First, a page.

by Will Corry | Mon, 11/09/2020 - 3:54pm | 1 comment
The United States’ experience with irregular warfare is not exclusive to our more than fifteen-year engagement in Afghanistan and Iraq. The tactics, strategies, or lack thereof, and foundations of irregular warfare have been employed by the United States dating back to the Revolutionary and Civil Wars and combatted in the Philippines and Vietnam. The conflicts in Afghanistan and Iraq have made irregular warfare more ‘regular’ than conventional warfare in my lifetime. As United States security and defense policy shifts its focus away from these irregular conflicts to great power conflict with China and Russia, the United States will undoubtedly still face irregular warfare for the rest of the 21st century and U.S. ability to combat irregular warfare will not be without challenges.
by Paul W. Taylor | Sun, 11/08/2020 - 6:00pm | 1 comment
This article attempts an audacious undertaking: to lay the foundations for a theoretical construct for all forms of indirect statecraft. It approaches this task from an unconventional warfare perspective, but the model used is intended to be flexible enough to apply to the full breadth of what George Kennan called Political Warfare. Such an overarching theory has not yet been developed, despite having been a near constant of concern of states throughout history. This lack of intellectual foundation stems in part from a continuing misapprehension of U.S. military and civilian strategists of a war/peace dichotomy, as identified nearly 60 years ago in Kennan’s Policy Planning Memorandum, as well as a fixation on linear phase constructs.
by David Kimsey, by Jin Woo Kim, by John McCoy, by Charles Cuddy | Sun, 11/08/2020 - 5:51pm | 2 comments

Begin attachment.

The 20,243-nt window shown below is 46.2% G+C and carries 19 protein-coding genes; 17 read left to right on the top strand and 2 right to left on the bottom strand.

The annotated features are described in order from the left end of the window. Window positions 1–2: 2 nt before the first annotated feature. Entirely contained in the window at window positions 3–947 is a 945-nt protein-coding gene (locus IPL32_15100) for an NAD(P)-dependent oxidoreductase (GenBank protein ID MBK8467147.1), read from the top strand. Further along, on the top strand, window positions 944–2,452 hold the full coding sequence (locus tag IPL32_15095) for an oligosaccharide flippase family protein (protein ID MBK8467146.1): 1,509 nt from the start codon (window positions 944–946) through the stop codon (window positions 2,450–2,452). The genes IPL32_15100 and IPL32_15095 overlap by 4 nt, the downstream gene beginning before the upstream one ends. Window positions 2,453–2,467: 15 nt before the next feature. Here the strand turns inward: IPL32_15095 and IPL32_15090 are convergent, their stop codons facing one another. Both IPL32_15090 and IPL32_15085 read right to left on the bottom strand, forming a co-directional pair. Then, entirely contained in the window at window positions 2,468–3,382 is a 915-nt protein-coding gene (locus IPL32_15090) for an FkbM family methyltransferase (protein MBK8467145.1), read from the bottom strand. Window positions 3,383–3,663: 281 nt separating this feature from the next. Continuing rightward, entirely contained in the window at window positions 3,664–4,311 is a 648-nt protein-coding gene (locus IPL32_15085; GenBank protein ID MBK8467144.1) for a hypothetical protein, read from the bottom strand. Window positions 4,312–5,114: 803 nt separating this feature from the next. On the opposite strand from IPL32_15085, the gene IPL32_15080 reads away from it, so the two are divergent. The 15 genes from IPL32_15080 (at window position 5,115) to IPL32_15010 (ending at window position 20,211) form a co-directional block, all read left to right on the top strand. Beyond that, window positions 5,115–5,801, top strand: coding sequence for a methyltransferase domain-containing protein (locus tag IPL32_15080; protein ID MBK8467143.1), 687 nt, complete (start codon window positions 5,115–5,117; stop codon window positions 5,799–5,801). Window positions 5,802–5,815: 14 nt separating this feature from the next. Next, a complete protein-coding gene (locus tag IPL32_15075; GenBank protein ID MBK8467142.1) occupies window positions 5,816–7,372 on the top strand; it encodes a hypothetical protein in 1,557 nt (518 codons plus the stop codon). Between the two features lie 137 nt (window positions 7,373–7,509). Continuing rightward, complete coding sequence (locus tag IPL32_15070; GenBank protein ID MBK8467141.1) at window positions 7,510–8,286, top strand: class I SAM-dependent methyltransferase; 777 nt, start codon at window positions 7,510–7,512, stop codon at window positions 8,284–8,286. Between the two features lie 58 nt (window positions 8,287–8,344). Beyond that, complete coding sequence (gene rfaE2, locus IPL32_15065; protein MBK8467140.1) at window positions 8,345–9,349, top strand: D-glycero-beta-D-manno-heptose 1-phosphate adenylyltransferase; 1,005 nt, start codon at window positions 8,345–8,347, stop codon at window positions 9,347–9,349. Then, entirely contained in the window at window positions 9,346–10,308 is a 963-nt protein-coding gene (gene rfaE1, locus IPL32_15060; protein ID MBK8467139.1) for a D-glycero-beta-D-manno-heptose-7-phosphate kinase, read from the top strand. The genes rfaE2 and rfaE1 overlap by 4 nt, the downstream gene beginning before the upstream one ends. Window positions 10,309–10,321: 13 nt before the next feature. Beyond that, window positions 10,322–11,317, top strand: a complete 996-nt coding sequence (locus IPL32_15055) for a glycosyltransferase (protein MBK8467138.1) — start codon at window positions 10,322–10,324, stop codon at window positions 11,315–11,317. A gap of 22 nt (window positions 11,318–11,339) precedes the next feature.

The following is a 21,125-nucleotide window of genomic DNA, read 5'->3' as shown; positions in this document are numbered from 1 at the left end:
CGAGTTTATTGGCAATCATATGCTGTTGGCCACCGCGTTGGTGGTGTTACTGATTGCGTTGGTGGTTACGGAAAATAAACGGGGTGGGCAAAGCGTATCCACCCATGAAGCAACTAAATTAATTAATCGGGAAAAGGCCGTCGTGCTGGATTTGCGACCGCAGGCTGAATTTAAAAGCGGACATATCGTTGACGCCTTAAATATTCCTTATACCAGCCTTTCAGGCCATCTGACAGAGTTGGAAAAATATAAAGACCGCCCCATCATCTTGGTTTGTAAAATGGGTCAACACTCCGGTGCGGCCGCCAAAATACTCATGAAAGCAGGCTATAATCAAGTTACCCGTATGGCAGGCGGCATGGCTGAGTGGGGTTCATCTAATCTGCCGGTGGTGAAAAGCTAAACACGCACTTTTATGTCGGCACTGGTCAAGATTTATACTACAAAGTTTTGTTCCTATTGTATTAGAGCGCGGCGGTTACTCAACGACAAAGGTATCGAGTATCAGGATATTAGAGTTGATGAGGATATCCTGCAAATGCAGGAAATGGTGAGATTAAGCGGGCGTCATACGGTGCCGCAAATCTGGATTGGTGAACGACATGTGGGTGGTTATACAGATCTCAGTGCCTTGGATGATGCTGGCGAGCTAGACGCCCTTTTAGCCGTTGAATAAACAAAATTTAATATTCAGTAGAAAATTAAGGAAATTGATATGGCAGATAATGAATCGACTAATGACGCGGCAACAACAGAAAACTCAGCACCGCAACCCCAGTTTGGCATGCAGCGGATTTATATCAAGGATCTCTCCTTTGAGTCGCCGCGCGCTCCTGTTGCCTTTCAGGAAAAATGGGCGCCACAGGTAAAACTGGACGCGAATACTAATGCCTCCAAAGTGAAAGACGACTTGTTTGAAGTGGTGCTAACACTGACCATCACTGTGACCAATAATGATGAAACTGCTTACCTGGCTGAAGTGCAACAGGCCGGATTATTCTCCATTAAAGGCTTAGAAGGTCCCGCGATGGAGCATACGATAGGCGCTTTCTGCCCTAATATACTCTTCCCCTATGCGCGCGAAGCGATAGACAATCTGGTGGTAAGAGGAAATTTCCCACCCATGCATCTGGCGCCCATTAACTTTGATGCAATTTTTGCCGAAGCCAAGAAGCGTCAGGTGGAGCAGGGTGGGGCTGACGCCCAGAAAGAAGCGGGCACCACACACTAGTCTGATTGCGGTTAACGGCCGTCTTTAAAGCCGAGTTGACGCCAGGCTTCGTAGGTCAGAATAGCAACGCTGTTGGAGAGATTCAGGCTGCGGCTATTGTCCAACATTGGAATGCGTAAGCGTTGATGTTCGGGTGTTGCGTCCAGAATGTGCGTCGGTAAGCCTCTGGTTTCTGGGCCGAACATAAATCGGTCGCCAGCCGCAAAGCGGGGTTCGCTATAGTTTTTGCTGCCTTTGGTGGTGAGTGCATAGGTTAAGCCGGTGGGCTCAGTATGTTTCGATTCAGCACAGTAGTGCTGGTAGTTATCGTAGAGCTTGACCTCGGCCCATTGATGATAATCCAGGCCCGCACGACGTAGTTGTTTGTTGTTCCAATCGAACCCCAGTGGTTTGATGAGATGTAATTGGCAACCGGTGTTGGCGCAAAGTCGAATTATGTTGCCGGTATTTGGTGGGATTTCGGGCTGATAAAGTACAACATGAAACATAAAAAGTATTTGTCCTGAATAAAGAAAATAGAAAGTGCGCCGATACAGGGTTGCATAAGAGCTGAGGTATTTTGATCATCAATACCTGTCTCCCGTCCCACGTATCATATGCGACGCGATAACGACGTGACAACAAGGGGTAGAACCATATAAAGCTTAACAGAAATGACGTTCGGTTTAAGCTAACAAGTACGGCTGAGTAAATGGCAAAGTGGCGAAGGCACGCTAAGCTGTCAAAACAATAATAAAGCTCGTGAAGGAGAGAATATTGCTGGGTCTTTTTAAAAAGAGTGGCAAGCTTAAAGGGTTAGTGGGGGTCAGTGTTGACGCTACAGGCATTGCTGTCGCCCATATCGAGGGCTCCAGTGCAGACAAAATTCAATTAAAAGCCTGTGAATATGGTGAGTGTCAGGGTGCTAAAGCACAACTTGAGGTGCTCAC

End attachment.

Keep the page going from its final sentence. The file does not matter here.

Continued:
This article conducts a three-country case study analysis with a focus and emphasis on the elements of national power as the analytic framework.  Diplomatic, Information, Military, Economic, Financial, Intelligence, Law Enforcement (DIMEFIL) are the elements of national power.  By showcasing examples across the DIMEFIL in the three countries, we provide examples of how the military effort alone does not lead to success.  Therefore, while important, the military aspect of national power must be leveraged in synch with the other elements of national power requiring fundamental interactions and cooperation through a whole of government approach to security cooperation success. 
by Kutluer Karademir, by Mahmut Cengiz | Sun, 11/08/2020 - 5:27pm | 1 comment
For many years, Turkey was a model country in the Middle East for its potential to combine Islam and democracy. Recent publications in the Western world has been labeling Turkey as an “uncertain ally” or mafia state, and international reports have been emphasizing how opponents of the Turkish government are targeted with scant evidence citing ongoing torture practices by antiterror and organized crime units of the police.
by Paolo Pizzolo | Sun, 11/08/2020 - 4:57pm | 1 comment